Visual impairment and ocular abnormalities in children with fetal alcohol syndrome.

Children with fetal alcohol syndrome (FAS) may have impaired vision and various ocular abnormalities. All parts of the eye may be affected and anomalies such as microphthalmus, microcornea, Peters' anomaly, cataract, persistent hyperplastic primary hyaloid vitreous body, coloboma of the iris and choroid, retinal dysplasia and, most commonly, optic nerve hypoplasia and tortuosity of the retinal vessels, have been reported. The periocular facial features consist of short palpebral fissures (included in the criteria for diagnosis of FAS), telecanthus, epicanthus and blepharoptosis. Visual function may be reduced to a moderate or severe degree. Refractive errors and strabismus are common. Considering the high frequency of ocular pathology in FAS, an ophthalmological examination is helpful in making the diagnosis. The early detection of impaired vision and ocular abnormalities in affected children is important in the management of the disorder. In this article, the ophthalmological signs and symptoms in children with FAS are presented.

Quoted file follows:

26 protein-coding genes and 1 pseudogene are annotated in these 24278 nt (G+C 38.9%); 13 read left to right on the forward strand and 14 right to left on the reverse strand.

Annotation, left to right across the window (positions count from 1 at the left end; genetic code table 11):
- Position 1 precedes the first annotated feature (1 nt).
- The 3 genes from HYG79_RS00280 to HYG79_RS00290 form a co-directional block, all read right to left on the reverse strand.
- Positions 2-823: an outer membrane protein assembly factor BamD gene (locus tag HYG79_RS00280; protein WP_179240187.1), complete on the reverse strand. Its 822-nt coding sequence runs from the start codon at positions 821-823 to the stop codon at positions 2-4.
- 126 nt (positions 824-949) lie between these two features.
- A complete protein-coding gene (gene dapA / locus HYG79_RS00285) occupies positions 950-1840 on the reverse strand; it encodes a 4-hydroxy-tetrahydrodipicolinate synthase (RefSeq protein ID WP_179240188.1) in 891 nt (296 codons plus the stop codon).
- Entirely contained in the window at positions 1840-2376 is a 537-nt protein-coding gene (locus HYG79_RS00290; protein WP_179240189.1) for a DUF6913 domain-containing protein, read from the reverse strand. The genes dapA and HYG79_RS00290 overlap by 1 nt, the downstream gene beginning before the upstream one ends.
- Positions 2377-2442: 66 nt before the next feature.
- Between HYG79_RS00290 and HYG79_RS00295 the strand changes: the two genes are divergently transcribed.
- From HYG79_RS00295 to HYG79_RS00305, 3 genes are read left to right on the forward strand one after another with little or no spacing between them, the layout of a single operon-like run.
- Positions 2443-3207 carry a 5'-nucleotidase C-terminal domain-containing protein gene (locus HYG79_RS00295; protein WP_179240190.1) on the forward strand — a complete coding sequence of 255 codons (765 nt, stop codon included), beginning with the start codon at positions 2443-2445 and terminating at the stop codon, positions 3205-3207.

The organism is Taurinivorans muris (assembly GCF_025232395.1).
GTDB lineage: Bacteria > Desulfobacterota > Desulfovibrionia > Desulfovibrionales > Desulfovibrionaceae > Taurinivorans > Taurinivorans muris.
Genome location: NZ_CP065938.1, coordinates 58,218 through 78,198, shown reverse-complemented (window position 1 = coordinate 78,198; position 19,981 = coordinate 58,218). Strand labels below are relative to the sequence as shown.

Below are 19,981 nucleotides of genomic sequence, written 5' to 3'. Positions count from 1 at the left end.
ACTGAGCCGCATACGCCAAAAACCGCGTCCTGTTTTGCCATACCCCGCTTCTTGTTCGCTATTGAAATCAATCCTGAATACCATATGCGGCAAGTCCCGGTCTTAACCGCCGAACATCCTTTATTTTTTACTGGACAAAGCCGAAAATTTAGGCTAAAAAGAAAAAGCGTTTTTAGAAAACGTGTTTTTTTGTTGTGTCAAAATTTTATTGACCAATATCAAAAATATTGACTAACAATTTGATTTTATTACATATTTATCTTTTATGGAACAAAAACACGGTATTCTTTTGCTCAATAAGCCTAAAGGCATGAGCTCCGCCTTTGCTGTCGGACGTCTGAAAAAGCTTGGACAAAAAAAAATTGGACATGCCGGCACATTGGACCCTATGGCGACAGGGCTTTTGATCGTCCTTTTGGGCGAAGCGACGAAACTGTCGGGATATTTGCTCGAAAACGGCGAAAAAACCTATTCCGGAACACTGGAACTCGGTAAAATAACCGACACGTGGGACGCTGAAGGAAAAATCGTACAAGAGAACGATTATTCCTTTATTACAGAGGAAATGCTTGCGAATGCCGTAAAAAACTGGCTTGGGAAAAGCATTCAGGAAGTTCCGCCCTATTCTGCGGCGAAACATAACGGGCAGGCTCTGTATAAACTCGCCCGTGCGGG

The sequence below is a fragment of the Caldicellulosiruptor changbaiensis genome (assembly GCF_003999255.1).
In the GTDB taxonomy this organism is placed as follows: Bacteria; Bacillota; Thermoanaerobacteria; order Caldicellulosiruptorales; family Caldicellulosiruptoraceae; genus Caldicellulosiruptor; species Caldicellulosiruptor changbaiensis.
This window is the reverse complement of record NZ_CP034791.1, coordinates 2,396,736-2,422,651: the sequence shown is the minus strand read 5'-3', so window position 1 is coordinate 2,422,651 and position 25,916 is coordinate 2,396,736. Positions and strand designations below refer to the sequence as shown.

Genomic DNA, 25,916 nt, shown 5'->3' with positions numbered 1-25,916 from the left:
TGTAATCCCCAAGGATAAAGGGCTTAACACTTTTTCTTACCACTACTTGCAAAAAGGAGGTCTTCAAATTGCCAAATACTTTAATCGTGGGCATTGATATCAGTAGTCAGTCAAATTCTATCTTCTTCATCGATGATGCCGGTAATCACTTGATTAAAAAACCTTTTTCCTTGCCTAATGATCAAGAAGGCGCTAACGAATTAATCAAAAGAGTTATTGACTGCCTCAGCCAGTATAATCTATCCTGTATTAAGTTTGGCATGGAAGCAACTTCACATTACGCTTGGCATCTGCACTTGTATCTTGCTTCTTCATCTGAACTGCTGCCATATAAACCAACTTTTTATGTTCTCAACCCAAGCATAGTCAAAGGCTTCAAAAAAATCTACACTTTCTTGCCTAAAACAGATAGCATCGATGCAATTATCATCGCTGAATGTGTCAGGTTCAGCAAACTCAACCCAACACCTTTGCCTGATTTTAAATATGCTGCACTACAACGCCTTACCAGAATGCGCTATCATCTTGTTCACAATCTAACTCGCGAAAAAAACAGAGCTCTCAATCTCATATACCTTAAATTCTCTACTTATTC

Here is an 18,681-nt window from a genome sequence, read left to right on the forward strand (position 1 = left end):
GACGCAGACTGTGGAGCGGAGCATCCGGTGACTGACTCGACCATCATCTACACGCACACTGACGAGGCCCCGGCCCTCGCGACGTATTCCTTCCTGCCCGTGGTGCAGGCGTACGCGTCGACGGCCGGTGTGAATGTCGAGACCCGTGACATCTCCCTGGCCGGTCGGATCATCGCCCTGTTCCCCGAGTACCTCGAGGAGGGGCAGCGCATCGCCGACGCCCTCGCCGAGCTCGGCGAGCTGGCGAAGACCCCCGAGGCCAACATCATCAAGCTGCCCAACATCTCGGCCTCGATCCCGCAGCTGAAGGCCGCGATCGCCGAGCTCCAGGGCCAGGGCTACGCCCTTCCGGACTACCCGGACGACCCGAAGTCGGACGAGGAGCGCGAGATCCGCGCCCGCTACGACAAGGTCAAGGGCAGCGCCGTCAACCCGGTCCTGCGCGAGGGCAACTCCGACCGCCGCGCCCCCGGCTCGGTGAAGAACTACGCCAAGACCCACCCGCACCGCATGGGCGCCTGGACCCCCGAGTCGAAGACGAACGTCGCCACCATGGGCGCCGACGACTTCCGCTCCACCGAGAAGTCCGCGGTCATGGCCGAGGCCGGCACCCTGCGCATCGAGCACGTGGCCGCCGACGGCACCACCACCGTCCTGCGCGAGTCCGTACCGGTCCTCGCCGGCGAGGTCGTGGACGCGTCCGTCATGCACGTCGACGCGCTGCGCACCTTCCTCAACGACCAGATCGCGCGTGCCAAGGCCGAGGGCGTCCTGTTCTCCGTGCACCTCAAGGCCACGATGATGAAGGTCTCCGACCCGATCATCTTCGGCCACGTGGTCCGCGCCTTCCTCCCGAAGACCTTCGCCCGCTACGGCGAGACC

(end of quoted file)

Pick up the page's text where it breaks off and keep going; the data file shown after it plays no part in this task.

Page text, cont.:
AuthorsKerstin Strömland
JournalAddiction biology (Addict Biol) Vol. 9 Issue 2 Pg. 153-7; discussion 159-60 (Jun 2004) ISSN: 1355-6215 [Print] England
PMID15223541 (Publication Type: Journal Article)
  • Child
  • Eye Abnormalities (epidemiology)
  • Female
  • Fetal Alcohol Spectrum Disorders (epidemiology)
  • Humans
  • Perceptual Disorders (epidemiology, physiopathology)
  • Pregnancy
  • Refractive Errors (epidemiology)
  • Visual Perception (physiology)

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